mar_1081 05/04/10 - 08:57 am
While BP might be fine, the

While BP might be fine, the non operators of the property probably won't be okay at all. Per the MMS website, Anadarko owns 20% interest in the well. Further, while BP is getting all the bad press, what about Transocean, Cameron, Halliburton? Cameron made the B.O.P. If the B.O.P. did not work correctly, then ultimately didn't that cause the explosion? Or if it was installed incorrectly, then doesn't Transocean deserve some of that blame? I read a stat that most explosions on a rig are caused right after cementing the well. Halliburton is who cemented the well the same day of the explosion. Hey A.C. and all other media, lets not be completely unfair to B.P. Lets give everyone credit for the terrible mistake.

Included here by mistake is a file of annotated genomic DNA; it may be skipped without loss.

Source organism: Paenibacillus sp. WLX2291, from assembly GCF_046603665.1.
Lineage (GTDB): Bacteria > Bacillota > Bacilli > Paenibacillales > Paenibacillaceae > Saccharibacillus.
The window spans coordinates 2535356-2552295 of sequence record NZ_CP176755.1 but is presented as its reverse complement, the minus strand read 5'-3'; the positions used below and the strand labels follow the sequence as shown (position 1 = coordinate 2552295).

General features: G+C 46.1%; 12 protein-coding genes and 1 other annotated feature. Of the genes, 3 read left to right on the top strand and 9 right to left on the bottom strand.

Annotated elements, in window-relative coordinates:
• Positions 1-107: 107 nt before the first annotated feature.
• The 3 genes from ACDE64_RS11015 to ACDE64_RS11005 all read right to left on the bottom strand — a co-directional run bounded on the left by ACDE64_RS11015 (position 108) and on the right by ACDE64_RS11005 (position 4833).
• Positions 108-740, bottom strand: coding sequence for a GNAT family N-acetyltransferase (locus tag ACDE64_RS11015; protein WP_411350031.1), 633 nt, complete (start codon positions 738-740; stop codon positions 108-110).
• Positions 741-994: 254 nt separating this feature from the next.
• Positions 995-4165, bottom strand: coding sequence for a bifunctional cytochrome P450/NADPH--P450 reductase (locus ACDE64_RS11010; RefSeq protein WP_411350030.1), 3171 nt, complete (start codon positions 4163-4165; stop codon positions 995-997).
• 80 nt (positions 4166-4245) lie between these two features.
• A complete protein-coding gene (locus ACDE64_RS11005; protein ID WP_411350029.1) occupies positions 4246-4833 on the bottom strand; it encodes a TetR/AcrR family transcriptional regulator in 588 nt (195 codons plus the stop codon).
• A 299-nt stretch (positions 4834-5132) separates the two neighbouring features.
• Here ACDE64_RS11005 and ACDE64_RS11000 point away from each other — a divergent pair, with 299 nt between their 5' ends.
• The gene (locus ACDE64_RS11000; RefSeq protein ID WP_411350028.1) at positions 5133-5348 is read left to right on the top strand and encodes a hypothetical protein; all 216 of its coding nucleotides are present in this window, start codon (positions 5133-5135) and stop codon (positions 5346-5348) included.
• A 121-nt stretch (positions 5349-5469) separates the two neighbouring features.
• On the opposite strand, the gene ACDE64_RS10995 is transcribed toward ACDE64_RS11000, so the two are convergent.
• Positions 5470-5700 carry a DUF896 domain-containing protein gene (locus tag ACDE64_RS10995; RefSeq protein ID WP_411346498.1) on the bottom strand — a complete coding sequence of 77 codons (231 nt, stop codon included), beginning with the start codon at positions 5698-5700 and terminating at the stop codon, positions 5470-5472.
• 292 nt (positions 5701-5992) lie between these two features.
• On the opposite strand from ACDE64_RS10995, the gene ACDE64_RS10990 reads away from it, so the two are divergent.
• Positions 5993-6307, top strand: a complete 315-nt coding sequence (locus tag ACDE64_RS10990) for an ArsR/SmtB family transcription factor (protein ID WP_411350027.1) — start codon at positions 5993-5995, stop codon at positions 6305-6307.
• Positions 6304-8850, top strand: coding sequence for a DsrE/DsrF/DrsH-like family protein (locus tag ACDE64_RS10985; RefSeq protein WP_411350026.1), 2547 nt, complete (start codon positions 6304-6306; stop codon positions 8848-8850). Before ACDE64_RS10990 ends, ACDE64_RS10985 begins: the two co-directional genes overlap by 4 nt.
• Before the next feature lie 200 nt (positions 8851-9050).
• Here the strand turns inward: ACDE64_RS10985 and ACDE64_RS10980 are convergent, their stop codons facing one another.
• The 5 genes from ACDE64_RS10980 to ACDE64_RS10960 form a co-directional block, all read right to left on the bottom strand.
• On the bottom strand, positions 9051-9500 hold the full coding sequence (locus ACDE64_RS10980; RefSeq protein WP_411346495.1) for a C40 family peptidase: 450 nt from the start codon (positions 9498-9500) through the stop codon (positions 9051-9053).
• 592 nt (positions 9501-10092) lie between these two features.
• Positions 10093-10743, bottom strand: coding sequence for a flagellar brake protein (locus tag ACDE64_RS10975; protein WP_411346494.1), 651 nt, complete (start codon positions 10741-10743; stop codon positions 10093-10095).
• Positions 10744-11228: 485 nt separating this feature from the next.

reader54 05/04/10 - 12:54 pm
Halliburton? Where have I

Halliburton? Where have I heard that name before? Oh yeah, that's the co. that Dick Cheney led before he abdicated after becoming V.P. Of course he divested himself (chuckle) from all profit garnered from the BILLIONS of dollars of no bid contracts awarded to them afterward.(riotous laughter heading to the Swiss banks). He's the guy that has never seen a war that he and his cronies couldn't turn into a gold mine. But hey, don't worry. You can trust EVERYTHING that he says.(uncontrolled chortling) And Blackwater? A great group of patriots.(please stop; my ribs are aching)